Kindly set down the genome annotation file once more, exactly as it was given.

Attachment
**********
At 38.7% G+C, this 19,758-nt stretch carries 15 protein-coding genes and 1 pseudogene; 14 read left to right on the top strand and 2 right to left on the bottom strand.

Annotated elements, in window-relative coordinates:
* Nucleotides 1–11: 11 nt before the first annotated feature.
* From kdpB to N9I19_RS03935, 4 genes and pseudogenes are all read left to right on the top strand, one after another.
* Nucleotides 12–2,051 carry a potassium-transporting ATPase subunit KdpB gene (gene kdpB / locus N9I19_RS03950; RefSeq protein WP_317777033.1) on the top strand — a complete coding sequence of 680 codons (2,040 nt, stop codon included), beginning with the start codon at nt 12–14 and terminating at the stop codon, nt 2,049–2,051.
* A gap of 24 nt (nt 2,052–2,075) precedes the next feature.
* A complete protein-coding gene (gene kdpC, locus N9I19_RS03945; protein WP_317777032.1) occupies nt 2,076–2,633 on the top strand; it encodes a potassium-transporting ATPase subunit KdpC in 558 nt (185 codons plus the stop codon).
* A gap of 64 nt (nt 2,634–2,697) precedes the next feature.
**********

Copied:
At 38.7% G+C, this 19,758-nt stretch carries 15 protein-coding genes and 1 pseudogene; 14 read left to right on the top strand and 2 right to left on the bottom strand.

Annotated elements, in window-relative coordinates:
* Nucleotides 1–11: 11 nt before the first annotated feature.
* From kdpB to N9I19_RS03935, 4 genes and pseudogenes are all read left to right on the top strand, one after another.
* Nucleotides 12–2,051 carry a potassium-transporting ATPase subunit KdpB gene (gene kdpB / locus N9I19_RS03950; RefSeq protein WP_317777033.1) on the top strand — a complete coding sequence of 680 codons (2,040 nt, stop codon included), beginning with the start codon at nt 12–14 and terminating at the stop codon, nt 2,049–2,051.
* A gap of 24 nt (nt 2,052–2,075) precedes the next feature.
* A complete protein-coding gene (gene kdpC, locus N9I19_RS03945; protein WP_317777032.1) occupies nt 2,076–2,633 on the top strand; it encodes a potassium-transporting ATPase subunit KdpC in 558 nt (185 codons plus the stop codon).
* A gap of 64 nt (nt 2,634–2,697) precedes the next feature.